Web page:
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Stephen Hawking, 8 January 1942 – 14 March 2018

last modified Apr 17, 2018 12:32 PM

On 14th March 2018 Professor Stephen Hawking died peacefully
at his home in Cambridge at the age of 76.

Stephen Hawking is widely recognised as one of the most influential theoretical physicists in modern times. He has made seminal contributions to several areas of astrophysics. In particular, his studies have provided some of the pillars of our understanding of black holes, including the concept that black holes must have a temperature and must generate radiation (known as Hawking radiation). More broadly, his studies have resulted in major fundamental advances in areas of cosmology and general relativity.

He was the Lucasian Professor of Mathematics at the University of Cambridge (the same chair held by Isaac Newton) from 1979 to 2009. In 2007 he founded the Centre for Theoretical Cosmology, of which he was Director of Research until 2014 and then he was the Dennis Stanton Avery and Sally Tsui Wong-Avery Director of Research. He received many awards and honours, including the Hughes and Copley Medals of the Royal Society, the US Presidential Medal of Freedom, and the Fundamental Physics prize.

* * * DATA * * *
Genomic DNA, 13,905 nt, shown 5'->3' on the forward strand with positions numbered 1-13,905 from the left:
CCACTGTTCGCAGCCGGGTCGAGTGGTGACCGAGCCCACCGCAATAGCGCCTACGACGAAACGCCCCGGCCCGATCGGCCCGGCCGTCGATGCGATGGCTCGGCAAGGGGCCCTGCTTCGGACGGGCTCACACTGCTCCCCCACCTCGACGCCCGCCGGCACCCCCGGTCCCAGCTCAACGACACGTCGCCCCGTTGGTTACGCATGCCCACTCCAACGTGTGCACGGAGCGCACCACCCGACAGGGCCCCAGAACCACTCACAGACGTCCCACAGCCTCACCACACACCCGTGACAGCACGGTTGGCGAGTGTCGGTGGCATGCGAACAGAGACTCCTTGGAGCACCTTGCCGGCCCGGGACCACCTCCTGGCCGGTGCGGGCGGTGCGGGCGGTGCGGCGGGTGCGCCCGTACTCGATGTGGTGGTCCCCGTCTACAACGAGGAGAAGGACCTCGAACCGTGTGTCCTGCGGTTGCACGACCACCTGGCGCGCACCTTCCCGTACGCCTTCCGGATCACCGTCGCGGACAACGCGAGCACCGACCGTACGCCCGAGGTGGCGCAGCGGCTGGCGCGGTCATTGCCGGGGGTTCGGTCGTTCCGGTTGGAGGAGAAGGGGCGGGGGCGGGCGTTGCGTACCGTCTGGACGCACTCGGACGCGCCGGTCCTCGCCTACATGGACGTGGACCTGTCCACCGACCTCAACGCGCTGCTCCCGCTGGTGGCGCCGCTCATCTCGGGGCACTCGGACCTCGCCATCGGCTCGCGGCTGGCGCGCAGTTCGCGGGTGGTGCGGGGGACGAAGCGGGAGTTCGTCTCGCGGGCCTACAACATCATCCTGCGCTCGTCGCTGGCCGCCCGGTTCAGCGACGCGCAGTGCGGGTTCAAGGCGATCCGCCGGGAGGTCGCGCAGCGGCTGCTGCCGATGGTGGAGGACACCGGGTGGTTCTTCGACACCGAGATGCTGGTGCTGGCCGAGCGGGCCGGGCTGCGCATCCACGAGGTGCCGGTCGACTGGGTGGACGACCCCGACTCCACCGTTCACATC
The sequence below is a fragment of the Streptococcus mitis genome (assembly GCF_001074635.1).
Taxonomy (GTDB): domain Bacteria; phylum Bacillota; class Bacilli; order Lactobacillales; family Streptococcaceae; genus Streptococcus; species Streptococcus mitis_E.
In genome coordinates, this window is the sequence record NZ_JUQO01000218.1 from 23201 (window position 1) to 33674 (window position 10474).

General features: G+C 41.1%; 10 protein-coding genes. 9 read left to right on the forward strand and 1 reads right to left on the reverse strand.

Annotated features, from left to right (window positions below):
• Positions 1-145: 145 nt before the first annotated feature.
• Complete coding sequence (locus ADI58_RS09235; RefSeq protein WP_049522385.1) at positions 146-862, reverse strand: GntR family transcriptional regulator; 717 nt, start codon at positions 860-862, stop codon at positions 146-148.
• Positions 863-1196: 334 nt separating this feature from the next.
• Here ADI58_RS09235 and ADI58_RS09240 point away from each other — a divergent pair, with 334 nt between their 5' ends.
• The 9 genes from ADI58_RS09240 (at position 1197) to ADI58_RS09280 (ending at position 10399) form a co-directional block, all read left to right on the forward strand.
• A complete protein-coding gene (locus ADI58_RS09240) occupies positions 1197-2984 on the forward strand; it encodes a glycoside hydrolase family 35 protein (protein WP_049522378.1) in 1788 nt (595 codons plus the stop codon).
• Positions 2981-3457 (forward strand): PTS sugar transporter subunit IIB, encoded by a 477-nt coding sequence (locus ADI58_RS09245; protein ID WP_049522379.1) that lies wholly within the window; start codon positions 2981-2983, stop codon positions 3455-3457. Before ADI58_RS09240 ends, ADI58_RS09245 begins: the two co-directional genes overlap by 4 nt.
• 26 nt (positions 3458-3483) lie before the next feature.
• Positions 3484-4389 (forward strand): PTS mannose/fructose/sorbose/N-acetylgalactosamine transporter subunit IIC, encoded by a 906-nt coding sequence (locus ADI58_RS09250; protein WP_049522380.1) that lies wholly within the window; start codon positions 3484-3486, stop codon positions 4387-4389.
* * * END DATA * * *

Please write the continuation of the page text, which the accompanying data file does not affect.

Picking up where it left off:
Stephen Hawking wrote milestone research papers and well known scientific books. He also wrote several popular science books, such as the famous "A Brief History of Time".

Within the context of the Kavli Institute, Stephen supported the creation of the Institute and most recently has helped us to expand our research in Gravitational Waves, an area in which he has been a pioneer.

Stephen was a source of inspiration for all of us and we will greatly miss him.

Stephen Hawking (centre), together with Roberto Maiolino (Director of the Kavli Institute, left) and members of the Kavli Foundation Board of Directors and Staff during their visit in November 2017.

KICC Annual Report 2019

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